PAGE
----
What does one expect from a Jasper Fforde novel? For me, it's witty dialogue, clever wordplay, and a well-plotted adventure that keeps you engrossed i...moreWhat does one expect from a Jasper Fforde novel? For me, it's witty dialogue, clever wordplay, and a well-plotted adventure that keeps you engrossed in the action. The Song of the Quarkbeast certainly fits the criteria.
Thursday Next Jennifer Strange is back, still in control of her powerful wizards through Kazam. Sure, they're still doing things like fixing plumbing, or moving trees around huge estates, but with magic having been democratized and bureaucratized, there's not a whole lot of fantastic magic going on. In fact, when it comes down to a competition between Kazam and iMagic (*ahem*), the competition revolves around the rebuilding of a bridge, with the winner being the team who places the capstone at the middle (Brandon Sanderson this ain't, is what I'm saying). But as the competition draws closer, and the circumstances surrounding iMagic grow muddier, it's up to Jennifer and her wizards to figure out the source of the problem and, of course, how to solve it.
I have yet to read a Jasper Fforde novel that's disappointed me. I thought there was going to be a deus ex machina moment or two near the end of this novel, but I was surprised to realize that Fforde had laid all of the details out earlier in the story, and I just had to wait to see them fulfilled. I shouldn't have doubted him, though; as mentioned above, Fforde's skills include a well-plotted adventure, and this book was certainly so. In fact, the biggest complaint I have about this book is that it isn't the sequel to Shades of Grey. Come on, Fforde! Get it together!(less)
After I finished The Name of the Wind last year, I found a lot of reviews and comments complaining about Kvothe being a Mary Sue character. I sort of...moreAfter I finished The Name of the Wind last year, I found a lot of reviews and comments complaining about Kvothe being a Mary Sue character. I sort of got it, but at the same time, I thought to myself that fantasy characters are all about wish fulfillment, so it makes sense that the main characters are really good at what they do. But now that I've finished The Wise Man's Fear, I get it. Kvothe isn't just the youngest person to ever attend University, or the only one to get his tuition paid for, or the youngest to earn his pipes, or the best ever to pick up a lute and play it (man, how is it that I didn't pick up on this with the first book?), but he's also the only outsider to ever receive training in some super-secret ninja clan, the only person EVAR to escape from Feleurian, and even manages to win a Lord's favor to cover his tuition at University for the rest of his time there, even after he offends the Lord's wife. So, yeah, the Mary Sue-ness of his character finally revealed itself to me. It was a little tiring, not just because Kvothe was so good at everything, but also because suddenly there was no real tension in the events of the story. We already had a slight removal of tension by having the novel narrated through flashback (i.e., we know the hero survives, so we don't have to worry about him dying), but his overall perfection at everything he does removes it further. Why should we worry over him when we know he's just going to be the best at what he does?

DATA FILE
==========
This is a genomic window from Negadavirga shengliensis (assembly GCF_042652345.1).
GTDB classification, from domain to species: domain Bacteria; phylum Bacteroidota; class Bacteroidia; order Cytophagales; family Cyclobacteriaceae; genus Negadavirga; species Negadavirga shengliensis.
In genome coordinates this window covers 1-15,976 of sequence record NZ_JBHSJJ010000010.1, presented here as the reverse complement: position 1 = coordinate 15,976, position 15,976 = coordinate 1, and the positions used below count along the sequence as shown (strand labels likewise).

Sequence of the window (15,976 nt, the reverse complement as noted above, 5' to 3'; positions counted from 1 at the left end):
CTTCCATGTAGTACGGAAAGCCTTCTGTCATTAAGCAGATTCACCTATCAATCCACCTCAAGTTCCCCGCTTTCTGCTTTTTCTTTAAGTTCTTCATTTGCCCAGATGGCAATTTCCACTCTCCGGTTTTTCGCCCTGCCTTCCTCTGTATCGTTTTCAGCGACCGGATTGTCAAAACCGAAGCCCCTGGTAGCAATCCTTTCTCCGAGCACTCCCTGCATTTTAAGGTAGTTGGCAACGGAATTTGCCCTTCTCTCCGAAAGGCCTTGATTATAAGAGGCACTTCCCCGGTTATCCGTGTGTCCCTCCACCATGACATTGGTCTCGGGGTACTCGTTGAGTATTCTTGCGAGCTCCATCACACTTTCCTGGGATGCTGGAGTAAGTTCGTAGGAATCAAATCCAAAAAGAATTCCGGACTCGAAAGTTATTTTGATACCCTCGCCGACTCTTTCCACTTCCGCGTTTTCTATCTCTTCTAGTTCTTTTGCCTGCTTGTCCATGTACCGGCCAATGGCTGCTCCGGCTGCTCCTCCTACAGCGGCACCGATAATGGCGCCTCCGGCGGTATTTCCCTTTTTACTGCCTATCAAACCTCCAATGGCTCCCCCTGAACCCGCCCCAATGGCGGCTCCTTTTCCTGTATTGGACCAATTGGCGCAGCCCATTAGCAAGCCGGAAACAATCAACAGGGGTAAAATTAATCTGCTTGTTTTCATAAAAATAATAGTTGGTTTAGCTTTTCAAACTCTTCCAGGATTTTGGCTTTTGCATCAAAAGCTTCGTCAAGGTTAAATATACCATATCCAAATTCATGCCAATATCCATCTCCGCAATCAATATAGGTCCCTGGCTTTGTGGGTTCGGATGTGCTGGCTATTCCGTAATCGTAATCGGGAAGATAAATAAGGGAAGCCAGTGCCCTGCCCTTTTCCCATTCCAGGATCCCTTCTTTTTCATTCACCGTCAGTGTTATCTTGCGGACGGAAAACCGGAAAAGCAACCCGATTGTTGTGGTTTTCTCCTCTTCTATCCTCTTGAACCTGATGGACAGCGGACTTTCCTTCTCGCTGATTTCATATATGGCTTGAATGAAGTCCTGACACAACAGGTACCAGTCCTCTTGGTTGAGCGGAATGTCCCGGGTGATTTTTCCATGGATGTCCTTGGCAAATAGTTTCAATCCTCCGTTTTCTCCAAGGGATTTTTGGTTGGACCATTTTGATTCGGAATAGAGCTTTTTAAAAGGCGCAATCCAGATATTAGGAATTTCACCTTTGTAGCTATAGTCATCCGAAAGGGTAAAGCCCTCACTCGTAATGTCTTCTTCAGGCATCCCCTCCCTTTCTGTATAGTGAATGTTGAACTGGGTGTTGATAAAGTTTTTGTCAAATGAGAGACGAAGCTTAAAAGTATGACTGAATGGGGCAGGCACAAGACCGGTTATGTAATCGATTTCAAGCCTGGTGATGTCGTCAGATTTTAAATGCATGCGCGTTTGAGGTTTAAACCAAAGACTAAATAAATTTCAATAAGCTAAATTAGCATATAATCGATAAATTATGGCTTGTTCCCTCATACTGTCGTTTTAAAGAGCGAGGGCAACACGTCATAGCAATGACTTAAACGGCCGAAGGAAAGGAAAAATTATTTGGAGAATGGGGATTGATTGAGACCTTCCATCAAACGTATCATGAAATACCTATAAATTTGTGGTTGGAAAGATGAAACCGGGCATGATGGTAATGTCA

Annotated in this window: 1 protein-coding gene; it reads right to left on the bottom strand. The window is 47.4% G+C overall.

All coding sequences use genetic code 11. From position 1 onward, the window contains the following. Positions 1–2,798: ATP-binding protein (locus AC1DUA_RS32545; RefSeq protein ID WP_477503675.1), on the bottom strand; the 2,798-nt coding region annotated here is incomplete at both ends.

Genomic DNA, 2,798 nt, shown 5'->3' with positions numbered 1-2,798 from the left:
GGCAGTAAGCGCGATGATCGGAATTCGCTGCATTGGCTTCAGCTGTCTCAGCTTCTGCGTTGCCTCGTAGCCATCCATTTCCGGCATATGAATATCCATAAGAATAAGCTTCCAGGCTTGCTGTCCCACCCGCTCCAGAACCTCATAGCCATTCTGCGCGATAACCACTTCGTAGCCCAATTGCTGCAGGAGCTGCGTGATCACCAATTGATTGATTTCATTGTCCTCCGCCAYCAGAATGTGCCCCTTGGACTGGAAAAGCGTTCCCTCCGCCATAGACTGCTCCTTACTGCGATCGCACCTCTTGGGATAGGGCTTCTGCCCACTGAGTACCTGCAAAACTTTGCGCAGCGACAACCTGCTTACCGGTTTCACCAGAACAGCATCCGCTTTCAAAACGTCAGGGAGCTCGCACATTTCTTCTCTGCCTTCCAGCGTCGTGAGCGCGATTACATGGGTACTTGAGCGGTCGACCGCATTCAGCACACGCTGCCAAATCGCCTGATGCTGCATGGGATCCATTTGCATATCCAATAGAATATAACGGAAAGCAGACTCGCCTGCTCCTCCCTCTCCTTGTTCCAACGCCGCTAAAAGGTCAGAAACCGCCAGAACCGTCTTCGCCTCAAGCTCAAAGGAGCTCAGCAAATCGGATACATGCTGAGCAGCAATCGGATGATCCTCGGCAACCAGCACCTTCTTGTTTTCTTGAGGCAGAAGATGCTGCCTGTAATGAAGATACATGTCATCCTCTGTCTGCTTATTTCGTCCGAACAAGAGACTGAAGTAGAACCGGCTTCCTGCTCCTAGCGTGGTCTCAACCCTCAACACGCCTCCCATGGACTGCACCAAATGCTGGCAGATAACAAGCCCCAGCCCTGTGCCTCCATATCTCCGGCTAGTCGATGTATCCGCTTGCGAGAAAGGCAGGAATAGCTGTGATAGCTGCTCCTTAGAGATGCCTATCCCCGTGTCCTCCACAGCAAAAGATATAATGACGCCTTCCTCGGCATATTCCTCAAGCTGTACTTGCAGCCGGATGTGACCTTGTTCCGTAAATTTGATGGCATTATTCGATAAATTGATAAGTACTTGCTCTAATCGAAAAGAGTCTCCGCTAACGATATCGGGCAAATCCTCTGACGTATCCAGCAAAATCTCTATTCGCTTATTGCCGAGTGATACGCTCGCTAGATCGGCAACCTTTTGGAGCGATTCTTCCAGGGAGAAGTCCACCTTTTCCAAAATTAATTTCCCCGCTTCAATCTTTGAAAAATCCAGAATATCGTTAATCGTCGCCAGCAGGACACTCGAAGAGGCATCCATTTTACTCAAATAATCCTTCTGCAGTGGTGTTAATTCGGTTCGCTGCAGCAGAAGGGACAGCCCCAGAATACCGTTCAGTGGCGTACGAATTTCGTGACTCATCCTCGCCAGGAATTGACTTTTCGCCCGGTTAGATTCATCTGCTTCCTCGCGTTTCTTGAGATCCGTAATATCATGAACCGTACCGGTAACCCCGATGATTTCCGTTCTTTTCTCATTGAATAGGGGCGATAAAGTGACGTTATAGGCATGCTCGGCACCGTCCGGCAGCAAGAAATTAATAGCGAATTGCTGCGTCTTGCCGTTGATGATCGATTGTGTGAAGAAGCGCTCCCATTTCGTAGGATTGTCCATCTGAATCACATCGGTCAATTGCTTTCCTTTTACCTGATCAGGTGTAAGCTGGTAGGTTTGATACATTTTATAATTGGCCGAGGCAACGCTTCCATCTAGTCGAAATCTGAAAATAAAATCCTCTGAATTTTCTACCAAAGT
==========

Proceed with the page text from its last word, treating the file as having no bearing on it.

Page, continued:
Story-wise, I got a little annoyed when it shifted to him being in the world of Faerie, since it seemed tacked on and, honestly, out of place. I get that this is a fantasy novel, but it felt like a fantasy novel where there are creatures of the night, systems of magic, and other fantastical elements, but it didn't feel like a "Oh, Faeries are in our midst!" fantasy novel. That part of the story was a left turn that, while interesting, didn't really fit in with everything else that was going on in the series. It was thrown in, it seemed, to show that Kvothe had one more aspect to his character that he would master, and that he was trained in the art of said aspect by the master of sex herself. That's an issue in and of itself, but outside of that was the fact that the entire sequence didn't seem to belong with all the rest.
Halfway through the novel, the story diverted from Kvothe being at University, and followed him as he had adventures outside of it. I didn't find it out of place (save for the Faerie bit), but I did wonder why this book wasn't broken down into two different volumes. The first half of the book feels complete, with conflicts that Kvothe has to overcome, and him finding his way to do so, as does the second half. Given that the book was over 1100 pages, I could see it having been broken apart and still being two complete stories. I mean, yes, 11/22/63 also had two fairly complete stories embedded within, but that was just a one-volume story; we already know that these books are part of a series, so why not break them apart and make them separate?
Despite those complaints, though, I still have to say that I really enjoyed the book. This is still a story well told, and Rothfuss paints the picture of the events very well. The constant tension between Kvothe and Denna was well done, especially near the end of the story. I think that would have been a perfect place to end the story, but then Rothfuss had to go and have one more "Oh, Kvothe, you're so perfect!" moment that reminded me too much of Twilight. I'm still looking forward to the end of the series, but I won't deny that I have a little more apprehension about it, now that I've picked up on him being a Mary Sue.(less)